Each spot extends no more than 2 inches from the stringer, but there are 7 or so small spots with lengths varying from 1 to 3 inches, some very close to the second large spot (4-5" round). Is this grounds for replacing large sections of the deck across the stringer? Should I try to fill-in and rebuild the deck back up to the stringer? (it's compressed maybe 1/4" in spots.) Or is it best to keep as much of the existing glass as possible and fix each one separately? I appreciate any info and it looks like I'll have lots of time to read up on this as the board dries.
Seriously, brother... unless this board is really something special, OR you absolutely can't afford to buy another board anytime in the foreseeable future, don't bother with the small delams. If you want to fix the larger ones, here's what I do... sand the areas down to the weave, and cut them open around the perimeter of the delam with a utility knife, except for a part that will act as a hinge, creating a flap. I don't use any filler in the dented in foam to bring the deck back up, but many do. I think it's a waste, and I use the opportunity to add some strength - I use a layer of cloth. I clean out any foam dust, sand, etc, then cut a piece of 4oz cloth to fit inside the repair area. I wet that cloth out, getting it good and wet... almost puddling, but not. Then I flap that flap back down and weight it down with gallon jugs of water, bricks, pain cans... anything that will get that flap down tight, and squeeze out any excess resin. Wipe away anything that oozes out, and let it kick. Then like you said, treat the seam like a repair... patch, fair, tape off, hotcoat, sand.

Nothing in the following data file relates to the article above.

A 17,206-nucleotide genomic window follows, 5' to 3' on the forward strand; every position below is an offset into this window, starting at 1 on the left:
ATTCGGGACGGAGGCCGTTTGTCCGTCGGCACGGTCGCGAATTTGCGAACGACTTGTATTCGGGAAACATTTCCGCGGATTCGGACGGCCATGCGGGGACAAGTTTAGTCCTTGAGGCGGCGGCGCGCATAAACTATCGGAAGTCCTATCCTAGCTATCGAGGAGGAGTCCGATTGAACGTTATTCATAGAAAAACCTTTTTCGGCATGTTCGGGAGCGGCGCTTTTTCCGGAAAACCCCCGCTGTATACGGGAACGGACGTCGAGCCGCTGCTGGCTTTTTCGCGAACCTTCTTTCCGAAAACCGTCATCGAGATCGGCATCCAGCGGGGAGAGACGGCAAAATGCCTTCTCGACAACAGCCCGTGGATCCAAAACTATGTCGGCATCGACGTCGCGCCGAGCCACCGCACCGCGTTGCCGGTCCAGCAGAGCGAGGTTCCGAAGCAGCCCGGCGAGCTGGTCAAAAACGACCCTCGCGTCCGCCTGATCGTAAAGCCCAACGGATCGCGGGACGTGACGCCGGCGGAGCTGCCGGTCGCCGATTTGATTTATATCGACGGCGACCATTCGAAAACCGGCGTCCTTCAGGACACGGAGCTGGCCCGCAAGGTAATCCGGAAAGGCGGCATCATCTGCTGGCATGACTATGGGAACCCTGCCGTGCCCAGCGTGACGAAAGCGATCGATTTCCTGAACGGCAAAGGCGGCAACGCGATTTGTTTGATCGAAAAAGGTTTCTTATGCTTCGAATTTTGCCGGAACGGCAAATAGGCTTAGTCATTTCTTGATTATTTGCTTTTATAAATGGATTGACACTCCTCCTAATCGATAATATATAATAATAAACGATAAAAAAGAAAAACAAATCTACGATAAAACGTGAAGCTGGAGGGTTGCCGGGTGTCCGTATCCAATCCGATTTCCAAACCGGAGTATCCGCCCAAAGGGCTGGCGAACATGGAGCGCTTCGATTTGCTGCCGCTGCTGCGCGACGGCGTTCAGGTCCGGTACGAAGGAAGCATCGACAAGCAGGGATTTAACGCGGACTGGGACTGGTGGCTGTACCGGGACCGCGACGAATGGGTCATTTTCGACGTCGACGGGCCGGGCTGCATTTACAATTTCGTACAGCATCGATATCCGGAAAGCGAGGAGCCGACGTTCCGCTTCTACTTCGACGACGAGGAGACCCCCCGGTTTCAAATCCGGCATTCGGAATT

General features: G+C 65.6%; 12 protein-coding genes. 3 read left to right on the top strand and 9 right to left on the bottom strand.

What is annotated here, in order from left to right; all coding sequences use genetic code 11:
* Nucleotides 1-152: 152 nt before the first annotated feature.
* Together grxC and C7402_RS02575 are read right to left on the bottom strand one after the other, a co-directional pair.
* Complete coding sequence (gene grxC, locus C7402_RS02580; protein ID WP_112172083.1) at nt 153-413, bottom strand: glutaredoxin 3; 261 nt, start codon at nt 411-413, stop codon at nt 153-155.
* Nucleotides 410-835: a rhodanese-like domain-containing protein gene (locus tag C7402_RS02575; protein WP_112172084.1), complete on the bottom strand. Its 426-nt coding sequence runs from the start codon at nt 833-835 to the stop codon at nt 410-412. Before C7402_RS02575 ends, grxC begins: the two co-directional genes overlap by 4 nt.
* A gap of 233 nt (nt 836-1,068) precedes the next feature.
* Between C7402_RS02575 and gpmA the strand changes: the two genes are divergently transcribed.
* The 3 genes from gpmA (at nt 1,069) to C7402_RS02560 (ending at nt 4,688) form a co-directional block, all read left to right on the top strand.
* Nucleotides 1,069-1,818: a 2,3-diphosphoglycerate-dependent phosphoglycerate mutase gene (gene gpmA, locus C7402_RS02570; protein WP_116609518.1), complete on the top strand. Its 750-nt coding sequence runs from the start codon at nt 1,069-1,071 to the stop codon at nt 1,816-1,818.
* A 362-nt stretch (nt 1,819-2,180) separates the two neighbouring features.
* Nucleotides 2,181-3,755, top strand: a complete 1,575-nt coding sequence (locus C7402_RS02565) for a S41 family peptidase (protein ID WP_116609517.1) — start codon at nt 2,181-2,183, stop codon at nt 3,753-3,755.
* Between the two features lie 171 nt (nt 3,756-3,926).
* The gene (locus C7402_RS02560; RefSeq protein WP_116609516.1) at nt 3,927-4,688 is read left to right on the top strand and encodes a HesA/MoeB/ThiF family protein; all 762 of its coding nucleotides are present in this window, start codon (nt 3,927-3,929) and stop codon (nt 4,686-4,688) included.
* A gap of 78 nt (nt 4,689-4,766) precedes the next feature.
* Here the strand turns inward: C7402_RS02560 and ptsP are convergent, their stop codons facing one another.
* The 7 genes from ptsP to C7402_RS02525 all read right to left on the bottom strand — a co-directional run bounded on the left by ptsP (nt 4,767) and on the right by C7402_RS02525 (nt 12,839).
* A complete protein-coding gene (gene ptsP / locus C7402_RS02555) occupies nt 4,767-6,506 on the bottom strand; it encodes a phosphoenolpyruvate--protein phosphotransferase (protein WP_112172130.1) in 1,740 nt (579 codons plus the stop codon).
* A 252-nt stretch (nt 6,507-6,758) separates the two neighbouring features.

Seriously, brother... unless this board is really something special, OR you absolutely can't afford to buy another board anytime in the foreseeable future, don't bother with the small delams.
When you wrote that I should "do it right" I figured I'd mention all the issues, but not bothering with some delams seems like a good balance between hacking up the board and fixing the most important issue with the rail. And that advice could only come from someone who's done it before, so thanks. It's a great board and it's the only true longboard I have now but it won't be the last, and I have other boards to keep me entertained. I'll do one or both of the large delams to get some practice but if this is how it looks after 15 years it's got some life left -- as long as I don't make the same stupid mistake with the tape. I wonder now if I've made a mistake ordering all that rice...